Georgia is seeing its visitor numbers boom, more than doubling since 2012, to more than 8 million last year, with half of all trips to Tbilisi. Many travellers return home raving about discovering one of Europe’s great underappreciated cuisines, a patchwork of dishes combining ingredients from East and West, including juicy coal-cooked pork skewers called mtsvadi, stews such as the spicy ratatouille-like ajapsandali, assorted vegetable mezze called pkhali, and in every restaurant, some variety of khachapuri cheese bread.
Like so many of the foods found in Tbilisi’s restaurants, khinkali are not originally from the city. But tracing where, exactly, their story began means confronting some powerful national myths.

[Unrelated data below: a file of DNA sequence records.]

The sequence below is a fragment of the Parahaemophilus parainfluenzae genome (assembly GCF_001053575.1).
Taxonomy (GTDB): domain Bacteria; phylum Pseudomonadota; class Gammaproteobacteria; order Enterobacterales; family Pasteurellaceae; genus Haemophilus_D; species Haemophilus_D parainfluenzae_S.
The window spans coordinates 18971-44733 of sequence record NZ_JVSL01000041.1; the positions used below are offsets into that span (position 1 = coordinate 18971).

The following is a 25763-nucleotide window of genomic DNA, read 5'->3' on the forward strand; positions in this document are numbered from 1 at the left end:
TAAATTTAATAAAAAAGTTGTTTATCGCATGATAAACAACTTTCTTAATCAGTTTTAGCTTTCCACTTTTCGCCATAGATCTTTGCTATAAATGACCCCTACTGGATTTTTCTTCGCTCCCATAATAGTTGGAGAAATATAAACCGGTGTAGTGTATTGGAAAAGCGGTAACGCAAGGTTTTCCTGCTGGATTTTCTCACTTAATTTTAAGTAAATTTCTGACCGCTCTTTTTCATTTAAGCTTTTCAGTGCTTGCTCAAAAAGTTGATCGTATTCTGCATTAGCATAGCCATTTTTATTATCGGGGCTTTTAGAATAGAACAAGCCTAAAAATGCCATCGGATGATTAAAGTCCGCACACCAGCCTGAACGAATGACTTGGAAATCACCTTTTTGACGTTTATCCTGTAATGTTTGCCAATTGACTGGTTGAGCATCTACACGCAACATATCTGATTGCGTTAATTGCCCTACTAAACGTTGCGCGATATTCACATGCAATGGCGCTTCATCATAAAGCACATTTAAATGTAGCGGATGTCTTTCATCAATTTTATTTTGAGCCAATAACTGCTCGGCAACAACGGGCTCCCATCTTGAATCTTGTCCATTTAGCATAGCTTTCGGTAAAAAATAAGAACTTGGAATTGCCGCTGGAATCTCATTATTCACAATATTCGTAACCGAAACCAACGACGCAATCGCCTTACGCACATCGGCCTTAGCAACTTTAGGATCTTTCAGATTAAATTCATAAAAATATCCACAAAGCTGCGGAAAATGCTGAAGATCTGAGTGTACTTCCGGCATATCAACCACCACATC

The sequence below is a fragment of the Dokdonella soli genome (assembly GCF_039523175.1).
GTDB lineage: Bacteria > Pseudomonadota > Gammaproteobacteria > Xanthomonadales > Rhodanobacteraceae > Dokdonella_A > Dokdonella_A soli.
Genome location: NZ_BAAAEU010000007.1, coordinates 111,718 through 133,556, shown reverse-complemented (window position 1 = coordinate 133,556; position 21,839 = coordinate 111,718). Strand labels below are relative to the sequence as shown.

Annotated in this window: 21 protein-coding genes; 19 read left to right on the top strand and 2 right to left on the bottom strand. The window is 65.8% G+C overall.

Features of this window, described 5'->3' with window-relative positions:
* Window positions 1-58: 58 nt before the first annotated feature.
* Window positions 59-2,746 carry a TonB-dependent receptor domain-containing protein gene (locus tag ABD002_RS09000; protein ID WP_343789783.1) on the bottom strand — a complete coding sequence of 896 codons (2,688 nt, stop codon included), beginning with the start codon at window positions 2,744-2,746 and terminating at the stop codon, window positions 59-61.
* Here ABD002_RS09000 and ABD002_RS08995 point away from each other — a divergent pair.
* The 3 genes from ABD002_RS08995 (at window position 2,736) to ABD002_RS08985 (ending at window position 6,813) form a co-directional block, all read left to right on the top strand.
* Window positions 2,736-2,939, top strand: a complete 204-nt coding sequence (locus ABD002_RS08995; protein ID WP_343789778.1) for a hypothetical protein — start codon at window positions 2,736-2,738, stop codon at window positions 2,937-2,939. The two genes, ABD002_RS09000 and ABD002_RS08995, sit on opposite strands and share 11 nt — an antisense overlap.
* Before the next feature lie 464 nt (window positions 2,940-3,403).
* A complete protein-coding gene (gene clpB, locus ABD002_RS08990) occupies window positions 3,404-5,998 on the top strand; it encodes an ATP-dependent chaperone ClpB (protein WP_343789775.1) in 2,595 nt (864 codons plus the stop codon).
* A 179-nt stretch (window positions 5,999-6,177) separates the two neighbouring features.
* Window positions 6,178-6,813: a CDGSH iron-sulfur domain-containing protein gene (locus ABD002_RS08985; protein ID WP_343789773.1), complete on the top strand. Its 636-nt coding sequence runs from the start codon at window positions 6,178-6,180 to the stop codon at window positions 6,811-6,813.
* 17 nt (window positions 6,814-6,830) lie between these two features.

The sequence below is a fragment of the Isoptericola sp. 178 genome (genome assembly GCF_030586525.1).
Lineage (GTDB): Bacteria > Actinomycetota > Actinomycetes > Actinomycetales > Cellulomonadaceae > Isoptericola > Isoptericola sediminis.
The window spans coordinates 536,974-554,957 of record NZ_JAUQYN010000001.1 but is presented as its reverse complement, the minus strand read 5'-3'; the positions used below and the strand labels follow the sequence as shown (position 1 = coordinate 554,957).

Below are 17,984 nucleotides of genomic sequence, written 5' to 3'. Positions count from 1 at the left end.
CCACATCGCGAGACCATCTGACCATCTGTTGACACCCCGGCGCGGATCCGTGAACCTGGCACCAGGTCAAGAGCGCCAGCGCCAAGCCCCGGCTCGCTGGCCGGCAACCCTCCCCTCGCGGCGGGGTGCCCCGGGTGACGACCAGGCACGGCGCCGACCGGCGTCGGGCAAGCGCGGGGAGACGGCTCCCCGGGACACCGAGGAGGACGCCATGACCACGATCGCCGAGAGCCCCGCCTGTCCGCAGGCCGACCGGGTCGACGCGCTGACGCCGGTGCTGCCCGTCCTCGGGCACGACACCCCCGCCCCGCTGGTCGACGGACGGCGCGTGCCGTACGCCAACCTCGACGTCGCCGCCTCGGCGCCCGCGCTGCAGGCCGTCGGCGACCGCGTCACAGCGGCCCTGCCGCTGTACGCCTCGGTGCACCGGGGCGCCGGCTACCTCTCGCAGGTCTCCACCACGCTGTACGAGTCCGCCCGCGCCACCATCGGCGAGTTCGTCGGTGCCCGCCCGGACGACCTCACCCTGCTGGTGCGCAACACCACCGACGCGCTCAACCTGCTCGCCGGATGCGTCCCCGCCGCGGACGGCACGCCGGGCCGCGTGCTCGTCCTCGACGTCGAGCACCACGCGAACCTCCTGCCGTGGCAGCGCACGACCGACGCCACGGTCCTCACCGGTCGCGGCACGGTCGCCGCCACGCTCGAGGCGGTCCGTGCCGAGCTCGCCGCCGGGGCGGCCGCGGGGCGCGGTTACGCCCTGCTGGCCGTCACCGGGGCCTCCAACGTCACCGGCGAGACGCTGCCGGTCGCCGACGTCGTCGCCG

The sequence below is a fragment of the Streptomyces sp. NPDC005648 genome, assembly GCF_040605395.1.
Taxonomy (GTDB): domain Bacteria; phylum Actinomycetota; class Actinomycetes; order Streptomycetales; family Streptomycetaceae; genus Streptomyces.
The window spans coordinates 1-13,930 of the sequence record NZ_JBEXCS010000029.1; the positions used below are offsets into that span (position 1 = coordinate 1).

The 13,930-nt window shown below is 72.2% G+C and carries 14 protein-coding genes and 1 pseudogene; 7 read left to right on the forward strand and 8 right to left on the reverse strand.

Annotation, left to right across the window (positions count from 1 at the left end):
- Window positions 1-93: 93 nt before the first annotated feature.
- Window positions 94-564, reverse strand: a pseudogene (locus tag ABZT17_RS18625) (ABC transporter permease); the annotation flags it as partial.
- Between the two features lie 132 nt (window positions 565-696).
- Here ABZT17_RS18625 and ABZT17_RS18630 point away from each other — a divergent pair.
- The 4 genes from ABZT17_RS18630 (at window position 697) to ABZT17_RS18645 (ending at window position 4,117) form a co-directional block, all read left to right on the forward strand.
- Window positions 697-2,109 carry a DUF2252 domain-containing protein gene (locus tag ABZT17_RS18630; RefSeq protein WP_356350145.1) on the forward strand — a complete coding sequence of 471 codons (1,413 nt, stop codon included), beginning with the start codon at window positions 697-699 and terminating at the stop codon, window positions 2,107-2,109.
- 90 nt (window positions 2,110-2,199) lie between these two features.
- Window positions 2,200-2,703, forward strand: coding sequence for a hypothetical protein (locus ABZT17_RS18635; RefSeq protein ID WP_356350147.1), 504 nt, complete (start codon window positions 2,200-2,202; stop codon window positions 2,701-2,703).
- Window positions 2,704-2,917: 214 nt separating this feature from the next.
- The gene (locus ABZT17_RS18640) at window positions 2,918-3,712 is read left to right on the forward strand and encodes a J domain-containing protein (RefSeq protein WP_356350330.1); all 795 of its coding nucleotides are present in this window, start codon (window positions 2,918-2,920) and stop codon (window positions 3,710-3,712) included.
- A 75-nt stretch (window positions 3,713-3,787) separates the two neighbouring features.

Every Georgian dish is a poem
Food is both a wellspring of national pride within Georgia and perhaps the country’s most beloved cultural export, recognised for its quality and diversity across the Caucasus and beyond. Nineteenth-Century Russian poet Alexander Pushkin once wrote that “Every Georgian dish is a poem”. And today, if you ask for restaurant recommendations in Moscow or St Petersburg, Georgian restaurants will likely make the list, despite ongoing hostilities between the two countries.
Despite generations of 20th-Century Soviet rule when food and wine production was strictly standardised, and through the brutal poverty unleashed by the country’s transition to capitalism in the 1990s, Georgia’s distinctive recipes have been passed down through families. Suggesting these canonical dishes do not truly belong to this small nation of fewer than 4 million people, is likely a sure-fire way to make yourself unpopular in Georgia.
View image of Some say khinkali originated in the rugged mountains to the north of Tbilisi (Credit: Credit: Vittoria/Alamy)